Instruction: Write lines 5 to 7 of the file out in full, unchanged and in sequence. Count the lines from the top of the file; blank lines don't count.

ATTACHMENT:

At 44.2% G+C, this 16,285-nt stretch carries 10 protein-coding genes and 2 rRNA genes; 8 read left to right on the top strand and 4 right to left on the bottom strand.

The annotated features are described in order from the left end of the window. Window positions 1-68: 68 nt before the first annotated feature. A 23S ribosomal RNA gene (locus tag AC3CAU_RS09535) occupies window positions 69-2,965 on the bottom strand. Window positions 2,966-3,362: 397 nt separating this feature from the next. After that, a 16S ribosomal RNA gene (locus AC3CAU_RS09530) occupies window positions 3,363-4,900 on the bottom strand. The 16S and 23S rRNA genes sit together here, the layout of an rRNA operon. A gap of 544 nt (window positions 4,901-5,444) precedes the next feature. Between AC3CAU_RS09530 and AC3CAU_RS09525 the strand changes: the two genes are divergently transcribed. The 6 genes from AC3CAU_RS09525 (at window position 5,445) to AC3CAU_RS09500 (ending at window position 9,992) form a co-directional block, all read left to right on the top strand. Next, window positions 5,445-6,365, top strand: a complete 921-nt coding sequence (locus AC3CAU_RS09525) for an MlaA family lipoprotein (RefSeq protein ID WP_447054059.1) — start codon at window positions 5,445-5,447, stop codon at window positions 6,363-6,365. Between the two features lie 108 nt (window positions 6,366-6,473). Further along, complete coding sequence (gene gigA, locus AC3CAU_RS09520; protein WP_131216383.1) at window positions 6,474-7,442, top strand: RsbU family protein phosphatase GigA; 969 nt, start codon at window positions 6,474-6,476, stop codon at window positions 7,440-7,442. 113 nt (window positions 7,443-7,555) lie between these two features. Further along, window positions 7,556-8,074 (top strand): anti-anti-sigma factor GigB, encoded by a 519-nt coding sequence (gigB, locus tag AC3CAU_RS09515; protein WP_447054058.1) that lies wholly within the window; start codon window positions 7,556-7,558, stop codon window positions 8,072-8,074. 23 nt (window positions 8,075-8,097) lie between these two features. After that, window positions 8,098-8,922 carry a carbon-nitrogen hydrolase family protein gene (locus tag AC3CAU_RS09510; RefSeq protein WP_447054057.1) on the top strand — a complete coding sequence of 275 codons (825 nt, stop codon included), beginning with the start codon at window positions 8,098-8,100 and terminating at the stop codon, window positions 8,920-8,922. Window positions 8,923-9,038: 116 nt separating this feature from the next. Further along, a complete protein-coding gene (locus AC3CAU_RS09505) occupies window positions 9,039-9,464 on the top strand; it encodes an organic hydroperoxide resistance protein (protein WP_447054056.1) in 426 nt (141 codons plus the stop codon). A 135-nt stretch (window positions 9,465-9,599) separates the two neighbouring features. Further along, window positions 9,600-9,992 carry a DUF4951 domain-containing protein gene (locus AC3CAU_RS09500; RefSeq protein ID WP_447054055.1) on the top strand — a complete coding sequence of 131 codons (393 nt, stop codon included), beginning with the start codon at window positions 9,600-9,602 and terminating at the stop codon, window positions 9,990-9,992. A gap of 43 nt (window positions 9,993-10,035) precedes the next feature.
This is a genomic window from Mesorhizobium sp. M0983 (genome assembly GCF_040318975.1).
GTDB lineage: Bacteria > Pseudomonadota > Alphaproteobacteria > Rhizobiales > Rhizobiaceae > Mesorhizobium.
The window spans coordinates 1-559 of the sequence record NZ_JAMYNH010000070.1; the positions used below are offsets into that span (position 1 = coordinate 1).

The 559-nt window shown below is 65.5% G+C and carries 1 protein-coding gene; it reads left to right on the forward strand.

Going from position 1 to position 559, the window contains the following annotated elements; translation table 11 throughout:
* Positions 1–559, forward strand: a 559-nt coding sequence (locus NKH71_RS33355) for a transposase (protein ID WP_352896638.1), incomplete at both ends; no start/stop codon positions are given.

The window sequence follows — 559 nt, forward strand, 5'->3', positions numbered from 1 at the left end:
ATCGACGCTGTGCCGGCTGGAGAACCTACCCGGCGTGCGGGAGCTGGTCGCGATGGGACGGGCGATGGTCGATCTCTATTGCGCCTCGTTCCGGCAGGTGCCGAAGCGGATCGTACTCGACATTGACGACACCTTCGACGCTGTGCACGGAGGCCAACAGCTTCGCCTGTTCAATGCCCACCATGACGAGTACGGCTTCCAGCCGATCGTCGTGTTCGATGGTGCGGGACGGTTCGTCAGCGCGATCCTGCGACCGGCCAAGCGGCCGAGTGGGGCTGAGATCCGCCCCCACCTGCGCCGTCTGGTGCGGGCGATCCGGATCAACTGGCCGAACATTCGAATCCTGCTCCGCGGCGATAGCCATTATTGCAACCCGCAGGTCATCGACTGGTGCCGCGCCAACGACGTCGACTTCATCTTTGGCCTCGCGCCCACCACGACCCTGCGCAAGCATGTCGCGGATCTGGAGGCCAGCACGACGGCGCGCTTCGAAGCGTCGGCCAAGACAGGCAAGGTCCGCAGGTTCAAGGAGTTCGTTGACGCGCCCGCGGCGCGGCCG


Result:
The window spans coordinates 1-559 of the sequence record NZ_JAMYNH010000070.1; the positions used below are offsets into that span (position 1 = coordinate 1).

The 559-nt window shown below is 65.5% G+C and carries 1 protein-coding gene; it reads left to right on the forward strand.

Going from position 1 to position 559, the window contains the following annotated elements; translation table 11 throughout: